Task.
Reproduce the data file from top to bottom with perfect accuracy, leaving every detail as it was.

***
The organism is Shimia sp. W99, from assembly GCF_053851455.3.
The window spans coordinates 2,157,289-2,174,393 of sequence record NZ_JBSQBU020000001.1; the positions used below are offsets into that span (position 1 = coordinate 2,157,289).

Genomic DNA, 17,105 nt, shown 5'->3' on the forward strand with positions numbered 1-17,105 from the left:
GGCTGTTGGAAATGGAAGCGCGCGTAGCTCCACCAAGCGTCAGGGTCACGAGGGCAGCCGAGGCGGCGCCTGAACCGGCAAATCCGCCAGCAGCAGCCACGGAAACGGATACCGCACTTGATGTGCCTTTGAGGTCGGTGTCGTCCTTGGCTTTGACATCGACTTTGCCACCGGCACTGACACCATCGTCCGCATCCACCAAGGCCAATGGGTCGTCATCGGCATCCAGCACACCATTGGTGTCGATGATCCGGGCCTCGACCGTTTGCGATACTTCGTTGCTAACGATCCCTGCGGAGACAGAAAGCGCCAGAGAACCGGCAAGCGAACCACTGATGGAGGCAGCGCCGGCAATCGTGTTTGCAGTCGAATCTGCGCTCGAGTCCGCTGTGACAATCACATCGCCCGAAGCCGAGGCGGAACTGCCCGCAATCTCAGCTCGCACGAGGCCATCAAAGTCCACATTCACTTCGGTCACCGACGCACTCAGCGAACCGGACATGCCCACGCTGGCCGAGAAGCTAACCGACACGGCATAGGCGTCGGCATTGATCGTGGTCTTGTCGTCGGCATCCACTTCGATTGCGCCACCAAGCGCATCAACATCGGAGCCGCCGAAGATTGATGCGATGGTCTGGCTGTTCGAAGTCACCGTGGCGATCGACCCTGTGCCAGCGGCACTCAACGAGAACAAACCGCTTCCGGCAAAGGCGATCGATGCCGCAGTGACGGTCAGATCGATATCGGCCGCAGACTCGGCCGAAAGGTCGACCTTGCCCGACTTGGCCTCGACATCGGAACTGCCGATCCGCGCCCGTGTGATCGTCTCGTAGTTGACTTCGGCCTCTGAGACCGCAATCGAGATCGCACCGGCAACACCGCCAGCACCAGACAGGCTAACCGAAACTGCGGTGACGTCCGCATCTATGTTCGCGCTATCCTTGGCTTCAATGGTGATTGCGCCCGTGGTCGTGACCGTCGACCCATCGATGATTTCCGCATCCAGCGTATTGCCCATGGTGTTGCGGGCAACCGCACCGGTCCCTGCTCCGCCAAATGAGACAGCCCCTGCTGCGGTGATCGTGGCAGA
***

The organism is Shimia sp. W99, from assembly GCF_053851455.3.
The window spans coordinates 2,157,289-2,174,393 of sequence record NZ_JBSQBU020000001.1; the positions used below are offsets into that span (position 1 = coordinate 2,157,289).

Genomic DNA, 17,105 nt, shown 5'->3' on the forward strand with positions numbered 1-17,105 from the left:
GGCTGTTGGAAATGGAAGCGCGCGTAGCTCCACCAAGCGTCAGGGTCACGAGGGCAGCCGAGGCGGCGCCTGAACCGGCAAATCCGCCAGCAGCAGCCACGGAAACGGATACCGCACTTGATGTGCCTTTGAGGTCGGTGTCGTCCTTGGCTTTGACATCGACTTTGCCACCGGCACTGACACCATCGTCCGCATCCACCAAGGCCAATGGGTCGTCATCGGCATCCAGCACACCATTGGTGTCGATGATCCGGGCCTCGACCGTTTGCGATACTTCGTTGCTAACGATCCCTGCGGAGACAGAAAGCGCCAGAGAACCGGCAAGCGAACCACTGATGGAGGCAGCGCCGGCAATCGTGTTTGCAGTCGAATCTGCGCTCGAGTCCGCTGTGACAATCACATCGCCCGAAGCCGAGGCGGAACTGCCCGCAATCTCAGCTCGCACGAGGCCATCAAAGTCCACATTCACTTCGGTCACCGACGCACTCAGCGAACCGGACATGCCCACGCTGGCCGAGAAGCTAACCGACACGGCATAGGCGTCGGCATTGATCGTGGTCTTGTCGTCGGCATCCACTTCGATTGCGCCACCAAGCGCATCAACATCGGAGCCGCCGAAGATTGATGCGATGGTCTGGCTGTTCGAAGTCACCGTGGCGATCGACCCTGTGCCAGCGGCACTCAACGAGAACAAACCGCTTCCGGCAAAGGCGATCGATGCCGCAGTGACGGTCAGATCGATATCGGCCGCAGACTCGGCCGAAAGGTCGACCTTGCCCGACTTGGCCTCGACATCGGAACTGCCGATCCGCGCCCGTGTGATCGTCTCGTAGTTGACTTCGGCCTCTGAGACCGCAATCGAGATCGCACCGGCAACACCGCCAGCACCAGACAGGCTAACCGAAACTGCGGTGACGTCCGCATCTATGTTCGCGCTATCCTTGGCTTCAATGGTGATTGCGCCCGTGGTCGTGACCGTCGACCCATCGATGATTTCCGCATCCAGCGTATTGCCCATGGTGTTGCGGGCAACCGCACCGGTCCCTGCTCCGCCAAATGAGACAGCCCCTGCTGCGGTGATCGTGGCAGA